A thought: City's decision -- and comments -- point to exactly why bill is bad news
There were more important things to say today. So we said them.
But that doesn't mean that we are going to let the Goldsboro City Council's barb at public access go unnoticed, or unanswered.
So, we decided to offer a small commentary (there will be more as this debate continues) -- something for the citizens of this community to think about as they read about their City Council's decision to support a bill to allow Internet-only notification of government business.
The first thought is simple really. Pay attention to what Mayor Pro Tem Chuck Allen said -- people do not pay attention to notices in the newspaper unless they involve real estate.
Catch the implication there?
He doesn't think you will read the notices anyway -- and since you really aren't interested in the comings and goings of the city government, why does it matter where he puts them? You won't look for them anyway. You don't really care.
Hmmmm. He would not be the first politician to not notice that more American voters are paying attention -- and that they do have an opinion on who gets what contract, who has an opportunity to bid, how much it costs and what ordinance gets changed. And they are also curious to see who is scratching whose back.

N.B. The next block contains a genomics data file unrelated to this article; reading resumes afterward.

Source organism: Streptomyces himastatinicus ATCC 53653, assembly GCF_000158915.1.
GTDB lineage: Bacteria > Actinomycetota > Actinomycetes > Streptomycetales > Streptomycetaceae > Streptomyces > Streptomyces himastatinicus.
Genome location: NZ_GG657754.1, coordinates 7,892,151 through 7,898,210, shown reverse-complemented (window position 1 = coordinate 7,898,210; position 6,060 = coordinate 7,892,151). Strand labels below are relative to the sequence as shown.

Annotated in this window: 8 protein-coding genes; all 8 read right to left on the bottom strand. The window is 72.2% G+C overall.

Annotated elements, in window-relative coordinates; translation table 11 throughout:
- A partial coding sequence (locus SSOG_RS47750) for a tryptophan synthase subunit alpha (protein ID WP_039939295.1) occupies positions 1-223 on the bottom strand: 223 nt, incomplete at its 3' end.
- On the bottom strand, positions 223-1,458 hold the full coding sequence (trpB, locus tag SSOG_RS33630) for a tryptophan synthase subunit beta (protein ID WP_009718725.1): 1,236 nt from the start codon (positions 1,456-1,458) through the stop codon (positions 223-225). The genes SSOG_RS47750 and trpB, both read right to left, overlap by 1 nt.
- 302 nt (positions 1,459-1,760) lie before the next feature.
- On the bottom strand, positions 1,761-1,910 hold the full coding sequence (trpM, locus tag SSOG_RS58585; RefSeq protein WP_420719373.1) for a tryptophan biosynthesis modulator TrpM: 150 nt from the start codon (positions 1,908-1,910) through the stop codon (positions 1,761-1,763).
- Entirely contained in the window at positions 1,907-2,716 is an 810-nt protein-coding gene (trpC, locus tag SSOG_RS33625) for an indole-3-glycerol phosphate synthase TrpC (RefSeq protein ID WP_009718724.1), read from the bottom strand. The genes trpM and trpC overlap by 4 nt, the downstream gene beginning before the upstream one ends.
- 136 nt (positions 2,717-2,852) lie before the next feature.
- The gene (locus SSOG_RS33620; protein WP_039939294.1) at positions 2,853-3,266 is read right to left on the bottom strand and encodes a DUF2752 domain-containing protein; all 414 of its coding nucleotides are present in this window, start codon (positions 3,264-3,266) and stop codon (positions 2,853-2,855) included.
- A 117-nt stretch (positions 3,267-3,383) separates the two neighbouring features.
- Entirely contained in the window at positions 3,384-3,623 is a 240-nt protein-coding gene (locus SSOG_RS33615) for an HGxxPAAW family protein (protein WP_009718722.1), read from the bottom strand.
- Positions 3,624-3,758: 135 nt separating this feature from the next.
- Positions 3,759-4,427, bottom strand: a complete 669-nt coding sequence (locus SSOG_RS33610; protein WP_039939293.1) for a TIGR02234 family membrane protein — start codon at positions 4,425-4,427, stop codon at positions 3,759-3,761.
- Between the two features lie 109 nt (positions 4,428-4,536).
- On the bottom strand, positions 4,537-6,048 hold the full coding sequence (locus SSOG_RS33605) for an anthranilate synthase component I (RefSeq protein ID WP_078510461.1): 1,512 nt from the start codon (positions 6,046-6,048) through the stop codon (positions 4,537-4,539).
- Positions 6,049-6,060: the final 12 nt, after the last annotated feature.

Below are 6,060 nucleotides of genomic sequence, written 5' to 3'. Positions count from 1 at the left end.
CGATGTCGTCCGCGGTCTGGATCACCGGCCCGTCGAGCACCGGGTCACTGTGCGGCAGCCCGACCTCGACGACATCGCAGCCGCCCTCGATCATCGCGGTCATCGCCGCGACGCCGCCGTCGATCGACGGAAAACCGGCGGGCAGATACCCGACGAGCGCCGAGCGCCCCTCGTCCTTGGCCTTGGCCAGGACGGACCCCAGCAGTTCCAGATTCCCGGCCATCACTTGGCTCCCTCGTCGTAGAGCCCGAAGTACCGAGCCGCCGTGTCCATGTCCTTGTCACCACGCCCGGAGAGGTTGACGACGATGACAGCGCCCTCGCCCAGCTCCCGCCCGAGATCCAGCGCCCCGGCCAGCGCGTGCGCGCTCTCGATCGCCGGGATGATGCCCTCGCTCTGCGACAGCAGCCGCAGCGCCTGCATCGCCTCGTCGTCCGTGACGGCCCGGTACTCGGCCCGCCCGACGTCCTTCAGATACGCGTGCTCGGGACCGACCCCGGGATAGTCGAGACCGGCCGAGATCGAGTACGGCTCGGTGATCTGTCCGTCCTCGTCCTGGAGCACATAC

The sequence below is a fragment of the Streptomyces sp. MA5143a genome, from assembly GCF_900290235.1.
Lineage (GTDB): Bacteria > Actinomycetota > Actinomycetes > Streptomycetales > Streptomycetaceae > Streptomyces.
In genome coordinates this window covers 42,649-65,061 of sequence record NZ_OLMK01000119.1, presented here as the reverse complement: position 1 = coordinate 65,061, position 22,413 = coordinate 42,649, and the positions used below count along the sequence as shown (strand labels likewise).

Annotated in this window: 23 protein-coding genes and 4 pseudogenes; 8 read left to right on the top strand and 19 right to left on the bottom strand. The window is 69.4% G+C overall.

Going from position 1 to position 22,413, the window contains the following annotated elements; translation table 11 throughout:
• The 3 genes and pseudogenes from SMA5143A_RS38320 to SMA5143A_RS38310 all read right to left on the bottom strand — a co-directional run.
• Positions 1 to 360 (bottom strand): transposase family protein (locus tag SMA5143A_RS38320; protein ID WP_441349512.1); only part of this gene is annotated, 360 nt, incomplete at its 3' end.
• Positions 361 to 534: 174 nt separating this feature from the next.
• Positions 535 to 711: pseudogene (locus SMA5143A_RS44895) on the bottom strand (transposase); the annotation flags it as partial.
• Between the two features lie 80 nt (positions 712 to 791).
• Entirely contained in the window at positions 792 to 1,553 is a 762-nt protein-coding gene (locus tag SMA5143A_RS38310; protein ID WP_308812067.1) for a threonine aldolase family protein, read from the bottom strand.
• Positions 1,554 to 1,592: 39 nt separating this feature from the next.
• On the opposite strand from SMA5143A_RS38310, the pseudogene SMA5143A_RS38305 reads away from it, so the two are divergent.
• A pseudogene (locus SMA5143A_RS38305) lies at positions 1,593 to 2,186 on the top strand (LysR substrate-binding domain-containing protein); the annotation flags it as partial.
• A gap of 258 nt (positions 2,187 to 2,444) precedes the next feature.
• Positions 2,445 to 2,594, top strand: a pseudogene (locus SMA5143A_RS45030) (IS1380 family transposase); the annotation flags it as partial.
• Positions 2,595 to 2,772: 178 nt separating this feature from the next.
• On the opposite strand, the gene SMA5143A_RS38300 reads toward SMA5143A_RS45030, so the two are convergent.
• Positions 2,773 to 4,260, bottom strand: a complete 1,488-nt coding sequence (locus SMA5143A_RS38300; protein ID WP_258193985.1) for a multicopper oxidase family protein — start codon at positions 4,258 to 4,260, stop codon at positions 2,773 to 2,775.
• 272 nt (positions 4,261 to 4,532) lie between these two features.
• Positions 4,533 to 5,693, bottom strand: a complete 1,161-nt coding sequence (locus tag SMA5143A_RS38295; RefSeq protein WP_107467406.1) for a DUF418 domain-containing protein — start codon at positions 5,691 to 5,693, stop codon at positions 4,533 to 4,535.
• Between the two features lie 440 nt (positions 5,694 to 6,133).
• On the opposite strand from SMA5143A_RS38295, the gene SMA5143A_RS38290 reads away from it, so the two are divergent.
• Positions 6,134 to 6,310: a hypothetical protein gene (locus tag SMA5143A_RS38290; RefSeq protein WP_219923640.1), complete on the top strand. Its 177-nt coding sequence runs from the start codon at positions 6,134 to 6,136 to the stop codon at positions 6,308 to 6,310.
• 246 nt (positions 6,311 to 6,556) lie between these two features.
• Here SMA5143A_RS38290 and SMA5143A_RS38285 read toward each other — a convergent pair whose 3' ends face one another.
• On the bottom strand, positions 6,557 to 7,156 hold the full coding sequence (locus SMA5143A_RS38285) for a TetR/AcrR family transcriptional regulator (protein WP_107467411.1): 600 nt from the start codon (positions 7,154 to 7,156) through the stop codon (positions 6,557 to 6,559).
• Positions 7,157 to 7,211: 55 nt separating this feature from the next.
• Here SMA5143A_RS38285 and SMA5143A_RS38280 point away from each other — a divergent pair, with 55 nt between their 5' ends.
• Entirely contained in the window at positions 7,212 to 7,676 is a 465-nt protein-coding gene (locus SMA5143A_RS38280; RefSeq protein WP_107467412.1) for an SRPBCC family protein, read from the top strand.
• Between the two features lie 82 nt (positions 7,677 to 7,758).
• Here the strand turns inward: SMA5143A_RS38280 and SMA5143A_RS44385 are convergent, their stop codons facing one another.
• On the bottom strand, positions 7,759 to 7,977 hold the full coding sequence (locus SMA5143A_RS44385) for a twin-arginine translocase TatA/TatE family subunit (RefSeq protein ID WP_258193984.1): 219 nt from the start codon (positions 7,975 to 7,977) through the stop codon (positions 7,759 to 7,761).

And also, if you have been paying attention, you will notice that there has been a lot of heat on the city lately. There have been more than a few people questioning some decisions -- and potential purchases. In fact, you have read some of that criticism right here -- and it has not been just from this newspaper's editorial writer. Think that perhaps someone might wish a few of those potential purchases and other decisions were not so public and not so open for comment?
There are a million reasons why keeping public notices public matters. Not the least of which is that once you allow some shortcuts, more will be taken. What's to stop the next modification?
It is just the way of politics -- and it is not the first time that a seemingly minor change might have serious consequences in the long run.
So, while the right thing to do today was to talk about our nation, we wanted to make sure we also talked about safeguarding one of this nation's most precious rights, one of the freedoms that we cherish and have vowed to protect.
Open, honest and accountable government begins with access. And that is why this debate matters -- even today.
Published in Editorials on May 7, 2011 11:29 PM